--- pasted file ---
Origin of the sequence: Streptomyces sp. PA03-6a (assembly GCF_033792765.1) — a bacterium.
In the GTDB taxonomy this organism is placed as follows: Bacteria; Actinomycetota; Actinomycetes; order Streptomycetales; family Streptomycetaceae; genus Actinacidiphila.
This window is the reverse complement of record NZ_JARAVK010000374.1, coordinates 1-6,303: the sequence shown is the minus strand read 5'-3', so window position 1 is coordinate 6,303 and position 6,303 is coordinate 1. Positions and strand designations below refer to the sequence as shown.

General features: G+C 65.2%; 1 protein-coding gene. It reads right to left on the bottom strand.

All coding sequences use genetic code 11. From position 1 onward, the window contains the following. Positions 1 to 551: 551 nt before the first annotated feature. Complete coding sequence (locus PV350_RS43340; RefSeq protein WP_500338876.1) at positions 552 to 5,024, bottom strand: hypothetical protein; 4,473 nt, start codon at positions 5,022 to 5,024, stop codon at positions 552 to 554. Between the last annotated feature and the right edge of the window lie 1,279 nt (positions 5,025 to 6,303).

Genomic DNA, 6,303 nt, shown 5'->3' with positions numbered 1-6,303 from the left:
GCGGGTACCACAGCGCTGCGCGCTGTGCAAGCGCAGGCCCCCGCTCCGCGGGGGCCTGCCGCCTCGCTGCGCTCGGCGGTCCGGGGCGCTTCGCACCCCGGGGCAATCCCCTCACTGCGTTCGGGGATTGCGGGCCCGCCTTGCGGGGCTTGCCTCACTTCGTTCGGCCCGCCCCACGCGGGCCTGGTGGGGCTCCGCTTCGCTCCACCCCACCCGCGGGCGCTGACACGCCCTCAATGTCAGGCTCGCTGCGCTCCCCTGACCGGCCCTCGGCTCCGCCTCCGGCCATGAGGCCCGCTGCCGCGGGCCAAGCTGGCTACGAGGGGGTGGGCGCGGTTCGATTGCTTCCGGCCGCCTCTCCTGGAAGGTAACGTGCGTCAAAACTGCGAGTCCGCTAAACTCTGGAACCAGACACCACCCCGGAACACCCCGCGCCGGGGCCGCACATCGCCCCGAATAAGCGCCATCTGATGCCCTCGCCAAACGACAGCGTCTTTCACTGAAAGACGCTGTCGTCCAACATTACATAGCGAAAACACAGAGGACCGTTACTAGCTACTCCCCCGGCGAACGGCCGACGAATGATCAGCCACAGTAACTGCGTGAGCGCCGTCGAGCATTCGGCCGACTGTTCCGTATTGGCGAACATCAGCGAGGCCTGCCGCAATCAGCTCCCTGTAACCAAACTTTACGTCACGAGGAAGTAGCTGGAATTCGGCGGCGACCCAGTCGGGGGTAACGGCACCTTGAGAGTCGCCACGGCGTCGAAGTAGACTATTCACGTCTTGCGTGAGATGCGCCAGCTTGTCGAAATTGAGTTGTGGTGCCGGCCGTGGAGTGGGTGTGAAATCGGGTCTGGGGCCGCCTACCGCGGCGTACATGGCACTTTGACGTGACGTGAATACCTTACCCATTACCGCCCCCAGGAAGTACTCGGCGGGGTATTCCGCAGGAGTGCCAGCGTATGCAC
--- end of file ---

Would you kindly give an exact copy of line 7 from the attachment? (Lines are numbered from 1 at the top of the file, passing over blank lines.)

GCGGGTACCACAGCGCTGCGCGCTGTGCAAGCGCAGGCCCCCGCTCCGCGGGGGCCTGCCGCCTCGCTGCGCTCGGCGGTCCGGGGCGCTTCGCACCCCGGGGCAATCCCCTCACTGCGTTCGGGGATTGCGGGCCCGCCTTGCGGGGCTTGCCTCACTTCGTTCGGCCCGCCCCACGCGGGCCTGGTGGGGCTCCGCTTCGCTCCACCCCACCCGCGGGCGCTGACACGCCCTCAATGTCAGGCTCGCTGCGCTCCCCTGACCGGCCCTCGGCTCCGCCTCCGGCCATGAGGCCCGCTGCCGCGGGCCAAGCTGGCTACGAGGGGGTGGGCGCGGTTCGATTGCTTCCGGCCGCCTCTCCTGGAAGGTAACGTGCGTCAAAACTGCGAGTCCGCTAAACTCTGGAACCAGACACCACCCCGGAACACCCCGCGCCGGGGCCGCACATCGCCCCGAATAAGCGCCATCTGATGCCCTCGCCAAACGACAGCGTCTTTCACTGAAAGACGCTGTCGTCCAACATTACATAGCGAAAACACAGAGGACCGTTACTAGCTACTCCCCCGGCGAACGGCCGACGAATGATCAGCCACAGTAACTGCGTGAGCGCCGTCGAGCATTCGGCCGACTGTTCCGTATTGGCGAACATCAGCGAGGCCTGCCGCAATCAGCTCCCTGTAACCAAACTTTACGTCACGAGGAAGTAGCTGGAATTCGGCGGCGACCCAGTCGGGGGTAACGGCACCTTGAGAGTCGCCACGGCGTCGAAGTAGACTATTCACGTCTTGCGTGAGATGCGCCAGCTTGTCGAAATTGAGTTGTGGTGCCGGCCGTGGAGTGGGTGTGAAATCGGGTCTGGGGCCGCCTACCGCGGCGTACATGGCACTTTGACGTGACGTGAATACCTTACCCATTACCGCCCCCAGGAAGTACTCGGCGGGGTATTCCGCAGGAGTGCCAGCGTATGCAC